So much has been said around the world already about the bushfire crisis in Australia; it almost feels like there is nothing left to say.
However we can’t possibly kick this year of business as usual off without acknowledging how deeply saddened we are by the devastating bushfires across our country and of course within our very own state, Victoria.
Australia is on fire, still. Fire on top of extreme drought has left communities devastated. It’s been hard to watch and impossible to look away.
More than 11 million acres across our beautiful country has burned so far; a number of lives have been lost as well as an estimated 500,000,000 animals (and rising).
Bushfire season has only begun. But we hope the worst is behind us. The loss of habitat for our wildlife is heartbreaking; which will no doubt lead to further and potentially permanent loss of species that were just holding on.
These regions hold my personal memories of swimming in creeks, dodging snakes, exploring bush trails, writing poetry and camping holidays with family and friends at every age. These regions are uniquely Australian and are identity shaping.
Like everyone, 2020 will mark the beginning of a year, and a new decade where we watched our Federal Politicians dodge questions about climate change as an unprecedented bushfire disaster unfolded. The sheer scale and ferocity of these recent and current bushfires by scientific account is not normal.
We have watched the PR approach unfold for our Prime Minister with bewilderment. It is in times of crisis that our political leaders have a great opportunity to unite, reassure and uplift. Words can give hope. Words create connection. Words build community. Sometimes it doesn’t matter how much you do (or say you’re doing), it’s about what you say, how you say it.
What we’ve seen though is people power reign supreme. (INSERT: Celeste Barber who makes me even more proud to be Australian). We’ve seen open doors and open hearts around the world. We’ve seen what is arguably a people’s revolution as Australian’s wrestle with the might of Mother Nature under pressure.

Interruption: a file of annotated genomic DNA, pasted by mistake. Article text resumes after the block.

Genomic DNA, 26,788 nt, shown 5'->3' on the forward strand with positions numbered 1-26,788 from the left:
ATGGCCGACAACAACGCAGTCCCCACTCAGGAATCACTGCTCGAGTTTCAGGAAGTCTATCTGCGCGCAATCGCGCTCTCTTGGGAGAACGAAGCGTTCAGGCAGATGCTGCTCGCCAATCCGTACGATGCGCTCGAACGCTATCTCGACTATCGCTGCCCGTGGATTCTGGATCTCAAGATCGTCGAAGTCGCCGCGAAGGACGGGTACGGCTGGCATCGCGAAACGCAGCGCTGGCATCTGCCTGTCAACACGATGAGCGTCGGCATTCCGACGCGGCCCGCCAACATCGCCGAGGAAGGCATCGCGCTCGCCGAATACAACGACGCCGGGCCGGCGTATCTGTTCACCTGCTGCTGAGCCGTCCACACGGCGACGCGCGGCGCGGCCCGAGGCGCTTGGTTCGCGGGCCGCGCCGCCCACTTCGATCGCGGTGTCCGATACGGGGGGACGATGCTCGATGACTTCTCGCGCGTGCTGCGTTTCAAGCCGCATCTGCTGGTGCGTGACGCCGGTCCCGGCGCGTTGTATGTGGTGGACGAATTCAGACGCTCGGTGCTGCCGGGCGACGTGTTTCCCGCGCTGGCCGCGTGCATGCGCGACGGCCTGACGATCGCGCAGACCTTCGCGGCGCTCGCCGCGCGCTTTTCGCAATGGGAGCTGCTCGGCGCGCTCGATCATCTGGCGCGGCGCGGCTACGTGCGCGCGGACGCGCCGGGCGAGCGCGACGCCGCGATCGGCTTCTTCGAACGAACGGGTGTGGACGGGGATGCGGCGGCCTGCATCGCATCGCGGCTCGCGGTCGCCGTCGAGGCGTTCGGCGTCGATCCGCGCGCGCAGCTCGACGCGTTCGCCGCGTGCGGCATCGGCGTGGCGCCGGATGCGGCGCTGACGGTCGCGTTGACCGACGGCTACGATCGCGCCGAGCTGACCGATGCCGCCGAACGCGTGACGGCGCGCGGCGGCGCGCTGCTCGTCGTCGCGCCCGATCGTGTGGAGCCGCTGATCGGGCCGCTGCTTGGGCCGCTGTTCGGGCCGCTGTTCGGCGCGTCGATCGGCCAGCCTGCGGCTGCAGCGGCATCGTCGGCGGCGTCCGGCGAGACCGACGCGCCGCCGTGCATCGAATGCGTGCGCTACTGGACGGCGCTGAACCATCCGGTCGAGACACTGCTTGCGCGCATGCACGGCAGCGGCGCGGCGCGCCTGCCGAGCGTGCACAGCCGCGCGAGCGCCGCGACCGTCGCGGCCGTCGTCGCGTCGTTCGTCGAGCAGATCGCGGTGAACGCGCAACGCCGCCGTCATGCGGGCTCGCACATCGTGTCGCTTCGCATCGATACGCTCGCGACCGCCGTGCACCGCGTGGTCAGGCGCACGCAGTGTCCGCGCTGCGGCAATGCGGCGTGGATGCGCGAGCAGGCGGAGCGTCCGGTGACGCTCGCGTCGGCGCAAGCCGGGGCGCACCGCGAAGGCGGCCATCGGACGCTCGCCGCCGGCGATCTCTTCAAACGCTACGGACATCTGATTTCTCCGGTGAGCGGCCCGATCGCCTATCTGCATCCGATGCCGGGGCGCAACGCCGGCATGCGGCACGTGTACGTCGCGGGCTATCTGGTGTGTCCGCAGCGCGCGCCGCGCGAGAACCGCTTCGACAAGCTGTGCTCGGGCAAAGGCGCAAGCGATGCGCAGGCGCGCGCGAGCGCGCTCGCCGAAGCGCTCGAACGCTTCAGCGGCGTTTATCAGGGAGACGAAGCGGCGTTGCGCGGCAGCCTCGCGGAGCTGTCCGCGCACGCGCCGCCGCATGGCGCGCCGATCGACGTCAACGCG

We don’t have all the climate change answers. There is so much to learn and so much we don’t know. But for our information I’ll be sure to rely on those living on and managing land directly as well as science.
We don’t envy the PR teams working on aligning the messaging with government action, authentic sentiment, community need and fast-moving media and social media conversation. Controlling the uncontrollable is definitely tough stuff.
What we do know for sure though is that there are some fairly primitive, yet robust guidelines to follow when navigating effective communication in the inherently, unpredictable and complex world of issues management in a time of crisis.
Effective issues management requires two-way communication where all parties feel heard. It also calls for formal, environmental and scenario scanning followed by fast and transparent fact giving.
There should be proactive and reactive sense-making strategies that restore a perceived sense of and deliver on actual safety in relation to security, economic, political and environmental affairs.
We’re so thankful to the firefighters, emergency workers, local communities and volunteers doing their absolute best to support those affected. And we’re proud to be part of a community that pulls together in times of crisis. There is strength in struggle. And the Aussie spirit is alive and well.
On behalf of our team, raraPR is supporting Wild Life Victoria, the Gippsland Emergency Relief Fund (GERF) and the Make It Rain Relief Raffle by Pop and Scott and friends. If you’d like to contribute also, be sure to follow the links.
Stay safe Australia.
raraPR is above all the sum of people who together help build brands and share stories. We are present in our determination to make a positive difference to the world by representing individuals and businesses that are doing good. We are an extension of the personal stories within us, those that we exist for and those within you that need to be heard.
Words by Jade Roberts.
(photo credit: Patricia Olmos via Instagram @olmospatricia)